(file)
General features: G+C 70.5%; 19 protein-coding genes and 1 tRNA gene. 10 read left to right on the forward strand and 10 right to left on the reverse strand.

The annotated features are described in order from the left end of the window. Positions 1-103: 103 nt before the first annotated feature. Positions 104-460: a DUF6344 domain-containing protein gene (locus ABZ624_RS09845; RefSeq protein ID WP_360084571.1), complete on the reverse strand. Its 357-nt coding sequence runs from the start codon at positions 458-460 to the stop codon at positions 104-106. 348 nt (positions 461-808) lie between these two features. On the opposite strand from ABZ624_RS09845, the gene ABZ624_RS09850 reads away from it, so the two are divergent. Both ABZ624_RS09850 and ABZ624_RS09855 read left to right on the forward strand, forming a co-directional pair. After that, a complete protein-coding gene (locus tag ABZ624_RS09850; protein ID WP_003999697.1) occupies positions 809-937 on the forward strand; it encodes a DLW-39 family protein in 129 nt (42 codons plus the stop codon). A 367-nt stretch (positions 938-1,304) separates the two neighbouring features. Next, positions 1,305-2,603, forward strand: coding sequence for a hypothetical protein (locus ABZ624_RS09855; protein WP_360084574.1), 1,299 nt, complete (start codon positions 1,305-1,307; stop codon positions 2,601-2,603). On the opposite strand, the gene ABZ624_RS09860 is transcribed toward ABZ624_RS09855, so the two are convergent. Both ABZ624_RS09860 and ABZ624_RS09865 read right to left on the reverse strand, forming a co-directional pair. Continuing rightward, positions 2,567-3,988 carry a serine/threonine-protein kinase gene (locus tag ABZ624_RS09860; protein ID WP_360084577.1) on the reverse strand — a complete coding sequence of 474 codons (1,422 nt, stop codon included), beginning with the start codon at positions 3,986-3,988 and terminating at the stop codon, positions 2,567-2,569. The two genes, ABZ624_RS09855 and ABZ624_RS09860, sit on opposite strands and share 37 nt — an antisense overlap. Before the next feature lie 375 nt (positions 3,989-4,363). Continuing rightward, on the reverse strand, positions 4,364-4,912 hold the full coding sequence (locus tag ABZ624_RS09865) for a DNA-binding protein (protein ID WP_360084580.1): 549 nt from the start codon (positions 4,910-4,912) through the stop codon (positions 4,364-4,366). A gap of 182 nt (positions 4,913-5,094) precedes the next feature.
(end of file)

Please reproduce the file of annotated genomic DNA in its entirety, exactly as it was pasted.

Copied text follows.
General features: G+C 70.5%; 19 protein-coding genes and 1 tRNA gene. 10 read left to right on the forward strand and 10 right to left on the reverse strand.

The annotated features are described in order from the left end of the window. Positions 1-103: 103 nt before the first annotated feature. Positions 104-460: a DUF6344 domain-containing protein gene (locus ABZ624_RS09845; RefSeq protein ID WP_360084571.1), complete on the reverse strand. Its 357-nt coding sequence runs from the start codon at positions 458-460 to the stop codon at positions 104-106. 348 nt (positions 461-808) lie between these two features. On the opposite strand from ABZ624_RS09845, the gene ABZ624_RS09850 reads away from it, so the two are divergent. Both ABZ624_RS09850 and ABZ624_RS09855 read left to right on the forward strand, forming a co-directional pair. After that, a complete protein-coding gene (locus tag ABZ624_RS09850; protein ID WP_003999697.1) occupies positions 809-937 on the forward strand; it encodes a DLW-39 family protein in 129 nt (42 codons plus the stop codon). A 367-nt stretch (positions 938-1,304) separates the two neighbouring features. Next, positions 1,305-2,603, forward strand: coding sequence for a hypothetical protein (locus ABZ624_RS09855; protein WP_360084574.1), 1,299 nt, complete (start codon positions 1,305-1,307; stop codon positions 2,601-2,603). On the opposite strand, the gene ABZ624_RS09860 is transcribed toward ABZ624_RS09855, so the two are convergent. Both ABZ624_RS09860 and ABZ624_RS09865 read right to left on the reverse strand, forming a co-directional pair. Continuing rightward, positions 2,567-3,988 carry a serine/threonine-protein kinase gene (locus tag ABZ624_RS09860; protein ID WP_360084577.1) on the reverse strand — a complete coding sequence of 474 codons (1,422 nt, stop codon included), beginning with the start codon at positions 3,986-3,988 and terminating at the stop codon, positions 2,567-2,569. The two genes, ABZ624_RS09855 and ABZ624_RS09860, sit on opposite strands and share 37 nt — an antisense overlap. Before the next feature lie 375 nt (positions 3,989-4,363). Continuing rightward, on the reverse strand, positions 4,364-4,912 hold the full coding sequence (locus tag ABZ624_RS09865) for a DNA-binding protein (protein ID WP_360084580.1): 549 nt from the start codon (positions 4,910-4,912) through the stop codon (positions 4,364-4,366). A gap of 182 nt (positions 4,913-5,094) precedes the next feature.